It is generally precieved that the benefits of BWCs include the ability to increase transparency and police legitimacy, improve behavior among both police officers and citizens, and reduce citizen complaints and police use of force. Less established in the literature, however, is the value of BWCs to aid in the arrest, prosecution, and conviction of intimate partner violence (IPV) offenders.This article examines the effect of pre- and post-camera deployment on a number of outcomes related to arrest, prosecution, and conviction of intimate partner violence offenders.
This webinar discusses different approaches to how police agencies monitor compliance to body worn camera (BWC) policy, and how they manage non-compliance to BWC policy. Representatives from Corpus Christi Police Department, New Orleans Police Department, San Antonio Police Department and Las Vegas Metropolitain Police Department discussed important issues as: how to audit and monitor compliance to BWC policy, adjustments to monitoring over time, variations in responses to officer non-compliance, and constraints due to vendor provisions for monitoring data.
The National Institue of Justice has released its 2016 Primer and market survey on BWC's. The paper provides background context for BWC, methodology for developing the market survey, compiled results from the market survey, and considerations for implementing BWCs.
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This document is an updated version of CAST's Body-Worn Video Technical Guidance published in May 2014. It not only reflects the improvements in BWV technology, but is also influenced by the experience of UK police forces committed to large scale deployment of BWV devices and through consultation with industry.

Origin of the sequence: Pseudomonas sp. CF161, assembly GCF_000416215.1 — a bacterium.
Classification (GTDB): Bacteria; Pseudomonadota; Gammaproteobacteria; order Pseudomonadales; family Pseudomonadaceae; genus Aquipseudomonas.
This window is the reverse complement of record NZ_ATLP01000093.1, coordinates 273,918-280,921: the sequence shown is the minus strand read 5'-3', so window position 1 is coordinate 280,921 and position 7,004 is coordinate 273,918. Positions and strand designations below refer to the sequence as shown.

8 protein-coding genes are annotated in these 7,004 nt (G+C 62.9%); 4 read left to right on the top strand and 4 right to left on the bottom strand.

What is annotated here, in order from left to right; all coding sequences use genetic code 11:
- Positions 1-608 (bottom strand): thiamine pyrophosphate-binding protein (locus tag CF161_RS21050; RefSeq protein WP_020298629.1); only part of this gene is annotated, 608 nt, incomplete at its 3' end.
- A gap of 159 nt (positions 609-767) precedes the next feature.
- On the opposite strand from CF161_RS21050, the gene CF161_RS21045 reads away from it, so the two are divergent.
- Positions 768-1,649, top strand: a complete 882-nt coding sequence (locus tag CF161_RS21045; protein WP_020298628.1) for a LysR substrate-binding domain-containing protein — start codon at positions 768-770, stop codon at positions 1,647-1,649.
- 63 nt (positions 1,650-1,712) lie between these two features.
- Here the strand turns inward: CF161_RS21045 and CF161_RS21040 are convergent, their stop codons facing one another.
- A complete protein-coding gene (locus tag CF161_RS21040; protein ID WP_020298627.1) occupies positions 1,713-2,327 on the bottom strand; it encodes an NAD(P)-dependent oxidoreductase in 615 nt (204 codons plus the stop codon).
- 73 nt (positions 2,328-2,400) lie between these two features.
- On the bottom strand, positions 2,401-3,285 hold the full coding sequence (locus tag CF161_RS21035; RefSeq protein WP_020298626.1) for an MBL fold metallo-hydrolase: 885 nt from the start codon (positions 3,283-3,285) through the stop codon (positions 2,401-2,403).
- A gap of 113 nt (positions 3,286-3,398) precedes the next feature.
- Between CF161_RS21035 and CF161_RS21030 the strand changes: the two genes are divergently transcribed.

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The aim of this document is to provide a practical understanding on the wide range of information that Body Worn Video (BWV) devices are able to capture and what safeguards can be implemented to avoid losing this data.
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The federal government is subsidizing dash-cams and body-cams for local police in response to high-publicized incidents of police misconduct. What does the footage really show? Should the public be able to see it all? We hear about the need for balance between privacy and so-called "transparency."
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We are learning that the implementation of body worn camera (BWC) technology involves more than the introduction of new technology into law enforcement. Full implementation of BWCs in a police agency affects key areas of operations and administration, as well as internal and external stakeholders, in significant ways. For many departments, the implementation of BWCs is in direct response to community and stakeholder concerns about police use of force and the desire for transparency in how these incidents are investigated, reviewed, and managed.
Human eyes and camera lenses see, process, and recall information differently. It is important to understand the differences before using camera footage in use-of-force (UOF) or officer-involved shooting (OIS) investigations. The ramifications for not understanding the differences include inappropriate or unfair disciplinary actions, increased liability, and potential wrongful incarceration. Body cameras are the wave of the future in law enforcement and are already showing their many positive contributions. As with all new technologies, there will be growing pains and learning curves.
You can read this article online here.
There has been a dramatic increase in the criminal justice use of body worn cameras (BWCs) in the last few years. As a result of governmental and news media scrutiny of law enforcement interactions with the public, many think that BWCs have the potential benefit of increased legitimacy and accountability for both citizens and the law enforcement community. Since then, commercially available BWCs have flooded the market. There are now over 60 different body worn cameras produced specifically for law enforcement use. The National Institutes of Justice (NIJ) is interested in learning about existing BWC technologies and other considerations for integrating BWC into current systems. The purpose of this document is to report the results of a BWC market survey. Commercial BWC information is aggregated and summarized to aid law enforcement officers and public safety practitioners in the planning, acquisition, and implementation of this technology. This paper provides methodology for developing the market survey and results from the market survey.
On June 13, 2016, the BWC TTA program presented a webinar titled "BWC Procurement: Dos and Don'ts." The purchase of Body Worn Camera (BWC) equipment can be a daunting and confusing task.